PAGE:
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Hepatology. 2008 Apr;47(4):1191-9. doi: 10.1002/hep.22159.

Loss of the glycine N-methyltransferase gene leads to steatosis and hepatocellular carcinoma in mice.

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  • 1CIC bioGUNE, CIBERehd, Technology Park of Bizkaia, Bizkaia, Spain.

Abstract

Glycine N-methyltransferase (GNMT) is the main enzyme responsible for catabolism of excess hepatic S-adenosylmethionine (SAMe). GNMT is absent in hepatocellular carcinoma (HCC), messenger RNA (mRNA) levels are significantly lower in livers of patients at risk of developing HCC, and GNMT has been proposed to be a tumor-susceptibility gene for liver cancer. The identification of several children with liver disease as having mutations of the GNMT gene further suggests that this enzyme plays an important role in liver function. In the current study we studied development of liver pathologies including HCC in GNMT-knockout (GNMT-KO) mice. GNMT-KO mice have elevated serum aminotransferase, methionine, and SAMe levels and develop liver steatosis, fibrosis, and HCC. We found that activation of the Ras and Janus kinase (JAK)/signal transducer and activator of transcription (STAT) pathways was increased in liver tumors from GNMT-KO mice coincidently with the suppression of the Ras inhibitors Ras-association domain family/tumor suppressor (RASSF) 1 and 4 and the JAK/STAT inhibitors suppressor of cytokine signaling (SOCS) 1-3 and cytokine-inducible SH2-protein. Finally, we found that methylation of RASSF1 and SOCS2 promoters and the binding of trimethylated lysine 27 in histone 3 to these 2 genes was increased in HCC from GNMT-KO mice.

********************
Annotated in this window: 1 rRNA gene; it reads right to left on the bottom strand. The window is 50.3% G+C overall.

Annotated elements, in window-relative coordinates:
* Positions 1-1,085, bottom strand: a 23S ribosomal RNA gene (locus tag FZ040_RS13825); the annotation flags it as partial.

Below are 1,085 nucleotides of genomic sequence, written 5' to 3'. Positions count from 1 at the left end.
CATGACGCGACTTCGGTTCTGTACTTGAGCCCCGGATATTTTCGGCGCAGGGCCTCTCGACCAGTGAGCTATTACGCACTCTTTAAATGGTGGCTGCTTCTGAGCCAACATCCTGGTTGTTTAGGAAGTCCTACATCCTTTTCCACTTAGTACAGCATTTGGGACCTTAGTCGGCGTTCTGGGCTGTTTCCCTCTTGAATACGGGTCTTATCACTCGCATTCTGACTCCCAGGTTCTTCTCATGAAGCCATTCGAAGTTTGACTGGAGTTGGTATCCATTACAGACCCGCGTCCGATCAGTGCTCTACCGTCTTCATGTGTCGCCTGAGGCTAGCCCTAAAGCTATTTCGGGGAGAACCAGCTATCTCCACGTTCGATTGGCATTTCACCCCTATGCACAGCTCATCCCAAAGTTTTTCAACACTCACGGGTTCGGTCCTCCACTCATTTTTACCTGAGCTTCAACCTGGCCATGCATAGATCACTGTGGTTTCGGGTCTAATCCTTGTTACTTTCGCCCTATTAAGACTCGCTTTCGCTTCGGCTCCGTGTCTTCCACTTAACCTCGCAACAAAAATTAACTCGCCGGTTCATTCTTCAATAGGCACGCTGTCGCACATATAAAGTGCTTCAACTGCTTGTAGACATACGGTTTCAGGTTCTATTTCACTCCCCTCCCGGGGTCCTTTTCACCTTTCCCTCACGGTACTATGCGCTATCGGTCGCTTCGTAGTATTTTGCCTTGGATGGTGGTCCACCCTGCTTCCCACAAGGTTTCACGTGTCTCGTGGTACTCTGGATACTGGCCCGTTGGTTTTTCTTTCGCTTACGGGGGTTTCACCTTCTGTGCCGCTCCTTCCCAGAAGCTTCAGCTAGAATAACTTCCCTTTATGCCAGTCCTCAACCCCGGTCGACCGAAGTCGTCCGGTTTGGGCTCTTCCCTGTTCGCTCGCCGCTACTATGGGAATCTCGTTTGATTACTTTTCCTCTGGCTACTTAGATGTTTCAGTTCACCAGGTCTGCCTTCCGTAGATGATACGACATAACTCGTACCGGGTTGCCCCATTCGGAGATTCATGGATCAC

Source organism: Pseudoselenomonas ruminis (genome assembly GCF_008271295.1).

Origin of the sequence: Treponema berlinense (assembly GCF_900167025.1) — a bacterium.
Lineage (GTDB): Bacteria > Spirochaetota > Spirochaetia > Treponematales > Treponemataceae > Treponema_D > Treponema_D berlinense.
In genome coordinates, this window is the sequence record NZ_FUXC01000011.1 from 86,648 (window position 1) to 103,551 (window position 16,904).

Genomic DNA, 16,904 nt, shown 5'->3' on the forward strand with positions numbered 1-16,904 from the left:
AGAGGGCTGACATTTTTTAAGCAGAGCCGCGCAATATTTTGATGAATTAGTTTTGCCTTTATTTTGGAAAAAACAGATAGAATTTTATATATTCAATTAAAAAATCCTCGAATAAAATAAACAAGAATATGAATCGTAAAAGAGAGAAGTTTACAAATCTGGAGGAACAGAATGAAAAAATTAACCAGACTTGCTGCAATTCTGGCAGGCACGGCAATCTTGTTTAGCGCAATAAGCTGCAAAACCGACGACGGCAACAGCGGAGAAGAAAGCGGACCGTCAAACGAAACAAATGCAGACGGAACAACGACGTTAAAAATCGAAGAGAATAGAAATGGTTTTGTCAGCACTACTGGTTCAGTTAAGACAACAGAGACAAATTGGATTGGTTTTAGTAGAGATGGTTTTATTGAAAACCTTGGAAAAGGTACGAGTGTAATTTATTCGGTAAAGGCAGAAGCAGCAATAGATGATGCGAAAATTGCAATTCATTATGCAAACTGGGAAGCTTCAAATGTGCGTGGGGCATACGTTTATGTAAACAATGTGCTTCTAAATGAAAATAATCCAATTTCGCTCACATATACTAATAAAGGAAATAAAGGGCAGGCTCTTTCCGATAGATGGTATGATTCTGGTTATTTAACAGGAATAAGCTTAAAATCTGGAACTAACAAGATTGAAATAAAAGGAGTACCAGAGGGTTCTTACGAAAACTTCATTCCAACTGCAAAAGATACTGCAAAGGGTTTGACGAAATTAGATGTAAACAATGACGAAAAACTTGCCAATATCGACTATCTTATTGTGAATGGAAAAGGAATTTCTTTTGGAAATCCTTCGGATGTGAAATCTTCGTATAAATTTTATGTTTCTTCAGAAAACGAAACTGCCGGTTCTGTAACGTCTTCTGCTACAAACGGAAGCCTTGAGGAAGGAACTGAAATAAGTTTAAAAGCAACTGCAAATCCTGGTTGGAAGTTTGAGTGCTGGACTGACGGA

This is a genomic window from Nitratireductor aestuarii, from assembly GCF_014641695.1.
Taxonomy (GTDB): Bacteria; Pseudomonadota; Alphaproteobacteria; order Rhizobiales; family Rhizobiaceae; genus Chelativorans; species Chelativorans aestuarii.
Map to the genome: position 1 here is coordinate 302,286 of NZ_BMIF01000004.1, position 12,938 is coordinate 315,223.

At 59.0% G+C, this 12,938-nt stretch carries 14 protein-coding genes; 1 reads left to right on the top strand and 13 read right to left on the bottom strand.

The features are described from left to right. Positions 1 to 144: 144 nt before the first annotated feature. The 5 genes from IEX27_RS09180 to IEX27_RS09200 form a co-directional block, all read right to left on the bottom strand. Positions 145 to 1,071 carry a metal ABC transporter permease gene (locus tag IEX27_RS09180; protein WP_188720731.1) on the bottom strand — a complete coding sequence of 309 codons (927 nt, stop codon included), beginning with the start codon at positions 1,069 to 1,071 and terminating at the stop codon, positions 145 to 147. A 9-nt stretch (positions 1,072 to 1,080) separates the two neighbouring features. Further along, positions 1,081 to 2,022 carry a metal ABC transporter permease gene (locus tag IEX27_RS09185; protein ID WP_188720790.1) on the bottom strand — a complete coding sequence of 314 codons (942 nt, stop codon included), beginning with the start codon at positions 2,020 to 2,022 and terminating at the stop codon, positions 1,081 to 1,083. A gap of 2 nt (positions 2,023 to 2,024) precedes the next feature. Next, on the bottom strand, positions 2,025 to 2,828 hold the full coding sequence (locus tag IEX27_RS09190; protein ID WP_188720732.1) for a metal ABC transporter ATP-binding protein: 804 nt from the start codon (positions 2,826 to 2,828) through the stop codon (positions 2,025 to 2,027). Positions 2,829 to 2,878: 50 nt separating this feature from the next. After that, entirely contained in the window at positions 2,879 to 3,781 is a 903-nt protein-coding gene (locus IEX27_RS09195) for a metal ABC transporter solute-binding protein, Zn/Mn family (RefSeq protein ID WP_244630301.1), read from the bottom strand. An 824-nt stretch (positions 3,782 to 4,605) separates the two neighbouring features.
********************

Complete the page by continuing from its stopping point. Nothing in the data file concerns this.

CONCLUSION:

These data demonstrate that loss of GNMT induces aberrant methylation of DNA and histones, resulting in epigenetic modulation of critical carcinogenic pathways in mice.

PMID:
18318442
[PubMed - indexed for MEDLINE]
PMCID:
PMC2405897
Free PMC Article

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